Anthem butcher says 'it was beautiful'

Toulouse, France - The reggae singer the Springboks accused of butchering the anthem before the 20-13 Test match defeat to France said Saturday that he thought he had "sung beautifully".

Ras Dumisani, sporting dreadlocks tucked into a huge red, green and white Rastafarian cap, was adamant that his performance - which made large parts of the Toulouse crowd burst into laughter - had been a good one.

"No one told me they were upset with the singing," the Durban native said. "In fact, someone just came up to me and told me how beautifully I had sung."

The South African anthem was sung before France's stirring "Marseillaise" and the singer, backed by two drummers of his Afrikhaya Band, made a mess of the four-language homage to the Rainbow Nation.

At the anthem's conclusion, large parts of the crowd were left openly laughing and several Bok players looked over angrily as the singer made his muted departure from the field.

"I must convey that we are annoyed by the fact that the French disrespected our anthem," blasted South Africa coach Peter de Villiers.

"They didn't get someone who really knows the thing and show any respect for it. We expect people to show respect to the anthem of any other country."

But Dumisani was aghast that de Villiers and other Bok players were unhappy with his rendition.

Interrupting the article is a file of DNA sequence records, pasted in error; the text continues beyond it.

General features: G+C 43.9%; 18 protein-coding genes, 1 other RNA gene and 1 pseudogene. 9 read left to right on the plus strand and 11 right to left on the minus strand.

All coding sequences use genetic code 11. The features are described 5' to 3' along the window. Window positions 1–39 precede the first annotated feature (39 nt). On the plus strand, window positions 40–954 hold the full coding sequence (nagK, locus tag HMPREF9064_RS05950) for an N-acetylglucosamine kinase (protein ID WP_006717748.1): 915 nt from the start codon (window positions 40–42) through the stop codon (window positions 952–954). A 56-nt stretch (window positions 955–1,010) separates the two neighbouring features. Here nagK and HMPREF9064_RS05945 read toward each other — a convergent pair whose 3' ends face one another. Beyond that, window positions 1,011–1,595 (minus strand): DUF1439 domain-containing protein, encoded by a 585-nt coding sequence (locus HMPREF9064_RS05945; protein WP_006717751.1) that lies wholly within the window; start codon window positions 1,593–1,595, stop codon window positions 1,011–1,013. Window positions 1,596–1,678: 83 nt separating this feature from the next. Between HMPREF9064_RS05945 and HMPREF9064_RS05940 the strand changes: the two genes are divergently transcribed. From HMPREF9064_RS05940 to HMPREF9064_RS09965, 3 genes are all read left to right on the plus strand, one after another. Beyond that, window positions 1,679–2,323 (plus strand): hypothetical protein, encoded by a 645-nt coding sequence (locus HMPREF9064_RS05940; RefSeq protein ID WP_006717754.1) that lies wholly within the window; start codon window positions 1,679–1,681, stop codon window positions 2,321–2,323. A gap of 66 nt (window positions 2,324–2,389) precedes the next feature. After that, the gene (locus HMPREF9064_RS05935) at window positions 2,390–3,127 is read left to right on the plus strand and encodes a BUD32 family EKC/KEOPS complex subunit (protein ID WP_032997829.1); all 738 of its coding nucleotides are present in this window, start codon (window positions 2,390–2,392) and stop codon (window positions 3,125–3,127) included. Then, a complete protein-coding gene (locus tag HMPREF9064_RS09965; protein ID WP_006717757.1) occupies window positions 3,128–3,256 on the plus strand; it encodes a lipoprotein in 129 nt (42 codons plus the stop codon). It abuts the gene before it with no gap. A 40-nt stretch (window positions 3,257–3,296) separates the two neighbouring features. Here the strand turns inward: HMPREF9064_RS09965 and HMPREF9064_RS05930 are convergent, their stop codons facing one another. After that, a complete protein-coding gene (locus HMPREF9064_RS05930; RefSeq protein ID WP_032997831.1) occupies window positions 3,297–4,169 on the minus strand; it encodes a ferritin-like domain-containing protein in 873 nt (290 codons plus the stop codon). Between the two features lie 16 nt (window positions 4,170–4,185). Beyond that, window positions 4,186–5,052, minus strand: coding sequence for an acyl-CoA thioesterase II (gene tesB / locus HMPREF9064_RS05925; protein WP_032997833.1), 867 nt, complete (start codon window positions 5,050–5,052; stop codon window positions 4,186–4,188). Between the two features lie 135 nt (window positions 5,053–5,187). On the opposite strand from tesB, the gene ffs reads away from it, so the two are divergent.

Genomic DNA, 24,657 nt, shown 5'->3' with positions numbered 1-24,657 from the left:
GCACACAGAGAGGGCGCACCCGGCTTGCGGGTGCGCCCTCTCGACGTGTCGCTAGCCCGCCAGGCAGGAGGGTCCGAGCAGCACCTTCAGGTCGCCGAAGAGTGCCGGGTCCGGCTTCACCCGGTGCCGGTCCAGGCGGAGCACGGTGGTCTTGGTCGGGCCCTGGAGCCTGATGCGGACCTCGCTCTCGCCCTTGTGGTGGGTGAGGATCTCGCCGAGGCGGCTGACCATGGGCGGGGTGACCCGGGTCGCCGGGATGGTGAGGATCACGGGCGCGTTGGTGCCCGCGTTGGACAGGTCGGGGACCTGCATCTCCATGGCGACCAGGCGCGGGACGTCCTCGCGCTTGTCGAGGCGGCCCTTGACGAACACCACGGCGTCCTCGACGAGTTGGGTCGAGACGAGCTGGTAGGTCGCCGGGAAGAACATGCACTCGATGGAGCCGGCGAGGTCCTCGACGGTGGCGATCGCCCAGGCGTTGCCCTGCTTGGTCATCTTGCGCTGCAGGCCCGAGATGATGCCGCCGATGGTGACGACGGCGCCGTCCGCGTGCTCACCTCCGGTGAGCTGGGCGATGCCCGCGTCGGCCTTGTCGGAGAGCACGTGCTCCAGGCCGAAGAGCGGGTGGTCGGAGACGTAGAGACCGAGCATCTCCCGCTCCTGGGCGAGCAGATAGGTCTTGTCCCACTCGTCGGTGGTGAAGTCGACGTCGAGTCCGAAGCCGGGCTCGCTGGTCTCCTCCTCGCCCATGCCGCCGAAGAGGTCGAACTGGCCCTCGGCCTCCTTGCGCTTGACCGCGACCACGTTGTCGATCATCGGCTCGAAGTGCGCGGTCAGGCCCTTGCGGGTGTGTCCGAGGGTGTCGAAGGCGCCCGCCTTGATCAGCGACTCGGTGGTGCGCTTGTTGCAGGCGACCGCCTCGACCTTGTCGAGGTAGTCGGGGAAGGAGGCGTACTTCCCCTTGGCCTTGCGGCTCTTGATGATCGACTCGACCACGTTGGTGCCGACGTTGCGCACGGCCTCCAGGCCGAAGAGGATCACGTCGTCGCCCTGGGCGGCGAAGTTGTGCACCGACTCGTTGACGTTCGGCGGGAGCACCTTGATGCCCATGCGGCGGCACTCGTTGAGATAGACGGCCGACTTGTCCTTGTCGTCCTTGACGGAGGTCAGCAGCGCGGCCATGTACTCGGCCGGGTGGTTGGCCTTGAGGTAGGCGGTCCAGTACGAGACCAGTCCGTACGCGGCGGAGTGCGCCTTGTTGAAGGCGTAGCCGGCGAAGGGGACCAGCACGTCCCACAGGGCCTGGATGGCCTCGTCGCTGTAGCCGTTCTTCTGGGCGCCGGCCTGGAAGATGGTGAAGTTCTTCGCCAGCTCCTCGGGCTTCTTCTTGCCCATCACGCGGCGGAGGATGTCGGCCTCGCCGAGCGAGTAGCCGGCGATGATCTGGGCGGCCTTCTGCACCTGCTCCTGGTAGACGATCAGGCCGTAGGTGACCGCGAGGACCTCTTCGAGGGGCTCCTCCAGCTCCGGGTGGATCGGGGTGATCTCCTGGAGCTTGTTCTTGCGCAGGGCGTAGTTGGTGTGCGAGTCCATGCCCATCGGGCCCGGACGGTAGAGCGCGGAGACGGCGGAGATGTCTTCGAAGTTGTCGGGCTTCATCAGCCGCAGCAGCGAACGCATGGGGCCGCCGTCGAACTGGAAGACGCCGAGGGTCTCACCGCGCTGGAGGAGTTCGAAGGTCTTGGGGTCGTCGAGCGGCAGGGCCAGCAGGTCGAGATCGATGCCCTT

"Everyone at the stadium told me I sang well, even after the match. The Nkosi Sikelel' iAfrika has been my tune since a baby," he said. "How can I not know the words?

"There are four languages: Zulu, Sesontho, Afrikaans, English. It's just four bars, always saying the same thing," said Dumisani, now based in Paris where he currently records his music and from where he is about to embark on a tour.

"I am the biggest reggae man in South Africa and the Springboks are my team.

"Everyone has their own tastes and you can't always account for that but most people find my music so beautiful."

Speaking after the match on Friday, Bok vice-captain Victor Matfield said Dumisani's rendition of the anthem had taken some of the wind out of the Springbok sails just moments before a kick-off.

"It's almost like receiving a jersey - every week's a special moment," Matfield said of lining up to sing the anthem.

"Every time you go out on the field and sing the national anthem, it's very important for us and that's something that fires you up because it really fires you up because you know you're playing for your country.

"It was a joke out there. The guys couldn't sing along to it and even the crowd were starting to laugh. It was very disappointing." - Sapa-AFP



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